Ready to go back to Zoom? You’re not alone

You thought you’d never be anxious to stare at that grid on the screen. Yet, after a month in the office, you’re thinking about it. You’re not alone. Millions of workers are right there with you.

Employees like options

Depending on the survey you read, between 3% and 40% of employees want to work from their offices. Even if you accept that high number, it’s still not a majority. And yet most companies have indicated that their employees will be returning to work in the office this year, if they haven’t already. This includes tech giants like Apple and industry leaders like geographic software maker Esri. Companies like these aren’t anxious to squander the millions of dollars they spent on physical upgrades and gorgeous buildings.

Employees, by and large, enjoy the option of working from home, especially when there is some sort of emergency. Whether it’s extreme traffic, weather, or just a kid with a runny nose, employees overwhelmingly support the idea of working from home when it saves them time or lowers their stress level.

What about the theory of “random interactions?”

For the last decade, organizational theory has been centered on increasing social interactions in the workplace. Employers were told that eliminating walls and even actively shuffling workers would lead to social bonds that strengthened company culture. Yet, it may not be true. While you can find a lot of motivational articles on the internet about this, there are few that give real data. This study from the UK takes a serious approach to the question. They overwhelmingly found that increasing interactions in the workplace did help in low-skill jobs, the sort of jobs that would probably be place-dependent anyway. But once you get to higher-skilled office jobs, the benefit goes away. This study is from 2016, before we had as much evidence on remote work as we do today. Still, it seems unlikely that future studies will say anything different.

Interestingly, most of the articles that champion working from home talk about the benefit to the employee, while most of the articles that champion working from the office talk about the benefit to the organization. That sets up an automatic conflict where employees may feel that their needs aren’t being considered.

Looking at things as a whole

There clearly are people who really want and need an office environment. They may need the structure or ache for the human contact. And, just as importantly, there are a lot of people for whom office life is stressful. It seems that the smart employer will weigh every case individually, looking at how both the company and the staff can benefit.

It doesn’t have to be this or that

We’re in the middle of this gigantic social experiment. In the last 18 months, we’ve learned the benefits and limitations of having a large portion of the staff working from home. Companies that never thought they could survive with a remote workforce have learned that it’s very possible. And now, we begin the next part of the experiment.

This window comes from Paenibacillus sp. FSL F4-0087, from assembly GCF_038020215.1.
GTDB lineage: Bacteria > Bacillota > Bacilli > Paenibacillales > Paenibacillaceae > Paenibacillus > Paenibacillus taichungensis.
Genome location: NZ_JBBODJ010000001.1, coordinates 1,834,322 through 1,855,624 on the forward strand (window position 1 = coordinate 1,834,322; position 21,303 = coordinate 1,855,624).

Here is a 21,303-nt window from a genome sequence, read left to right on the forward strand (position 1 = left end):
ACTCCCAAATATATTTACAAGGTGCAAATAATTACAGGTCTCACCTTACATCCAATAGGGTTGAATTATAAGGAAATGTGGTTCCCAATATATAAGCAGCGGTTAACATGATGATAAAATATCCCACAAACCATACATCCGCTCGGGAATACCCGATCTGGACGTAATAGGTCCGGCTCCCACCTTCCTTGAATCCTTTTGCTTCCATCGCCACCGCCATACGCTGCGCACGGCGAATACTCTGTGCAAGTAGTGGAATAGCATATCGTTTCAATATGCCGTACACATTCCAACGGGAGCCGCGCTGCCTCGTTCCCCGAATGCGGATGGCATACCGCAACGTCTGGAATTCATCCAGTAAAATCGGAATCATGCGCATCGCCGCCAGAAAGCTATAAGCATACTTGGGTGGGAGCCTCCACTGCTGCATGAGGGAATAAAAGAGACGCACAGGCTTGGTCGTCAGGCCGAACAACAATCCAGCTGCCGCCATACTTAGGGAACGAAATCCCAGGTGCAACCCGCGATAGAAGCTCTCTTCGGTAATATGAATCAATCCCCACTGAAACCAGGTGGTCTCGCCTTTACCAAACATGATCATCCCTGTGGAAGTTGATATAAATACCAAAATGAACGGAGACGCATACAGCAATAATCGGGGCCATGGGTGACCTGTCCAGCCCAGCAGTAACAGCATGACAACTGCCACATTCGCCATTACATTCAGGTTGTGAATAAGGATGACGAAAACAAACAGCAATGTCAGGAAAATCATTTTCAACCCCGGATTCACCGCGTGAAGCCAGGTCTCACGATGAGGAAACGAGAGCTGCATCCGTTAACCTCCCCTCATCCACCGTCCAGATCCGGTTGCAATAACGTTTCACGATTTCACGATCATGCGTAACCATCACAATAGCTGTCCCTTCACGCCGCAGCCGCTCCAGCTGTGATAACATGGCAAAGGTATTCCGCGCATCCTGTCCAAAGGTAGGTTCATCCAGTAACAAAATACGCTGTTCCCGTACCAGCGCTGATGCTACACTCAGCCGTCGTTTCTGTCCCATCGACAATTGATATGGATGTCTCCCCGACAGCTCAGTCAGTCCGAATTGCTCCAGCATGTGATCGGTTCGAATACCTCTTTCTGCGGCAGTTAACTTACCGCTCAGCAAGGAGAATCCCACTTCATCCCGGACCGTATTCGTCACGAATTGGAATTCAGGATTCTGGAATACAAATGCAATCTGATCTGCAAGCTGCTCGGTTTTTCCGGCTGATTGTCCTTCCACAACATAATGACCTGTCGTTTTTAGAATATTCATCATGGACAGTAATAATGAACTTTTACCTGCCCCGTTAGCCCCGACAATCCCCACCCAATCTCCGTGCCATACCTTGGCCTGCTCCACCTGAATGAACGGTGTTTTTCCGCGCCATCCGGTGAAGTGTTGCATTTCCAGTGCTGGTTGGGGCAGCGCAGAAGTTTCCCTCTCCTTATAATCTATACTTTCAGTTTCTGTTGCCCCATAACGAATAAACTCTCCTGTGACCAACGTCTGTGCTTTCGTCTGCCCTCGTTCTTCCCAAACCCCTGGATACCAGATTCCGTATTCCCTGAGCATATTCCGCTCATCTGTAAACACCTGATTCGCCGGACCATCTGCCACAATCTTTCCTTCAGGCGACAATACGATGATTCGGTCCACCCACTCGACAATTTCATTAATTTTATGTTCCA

As employees come back into the office, many may miss the work-from-home environment. Traffic is at all-time highs in many cities in the country, and it threatens worker productivity. A stressed worker who needs to add four hours to the workday just for traffic isn’t going to be as productive during the day. At the same time, people have obviously become more aware of taking care of their own health. Many people who would have just “toughed it out” with a minor cold have found they would rather stay home now. They are still able to be productive in a more flexible environment, and they would rather not get the rest of their coworkers sick.

Room for flexibility

We have all proven that work-from-home is possible. Now, the question is, how can employers find a balance that benefits everyone? Employers who offer only work-from-home may be missing out on those people who need a workplace environment. They may also lose the option for team-building activities and find it harder to build company culture. On the other hand, employers who only offer a traditional office will surely lose out on qualified, valuable team members. Limiting your employee pool to only those who live within fair distance from your office, and who thrive in a people-heavy environment may mean losing out on some real superstars.

The important thing to remember, as we move into the second half of 2021, and out of a year or more of enforced work-from-home restrictions, is that we don’t have to be done innovating. The labor market is exciting right now, and there’s more opportunity than ever for a smart employer to take advantage of that. Employers who don’t will lose out on advantages and won’t attract the next generation of talent.

Don’t miss out

During the last 18 months, more people have bought their work-from-home gear at Solid Signal than ever before. We’re still here for you. Shop Solid Signal now for everything you need, from convertible desks to cables and accessories.

About the Author

Stuart Sweet
Stuart Sweet is the editor-in-chief of The Solid Signal Blog and a "master plumber" at Signal Group, LLC. He is the author of over 8,000 articles and longform tutorials including many posted here. Reach him by clicking on "Contact the Editor" at the bottom of this page.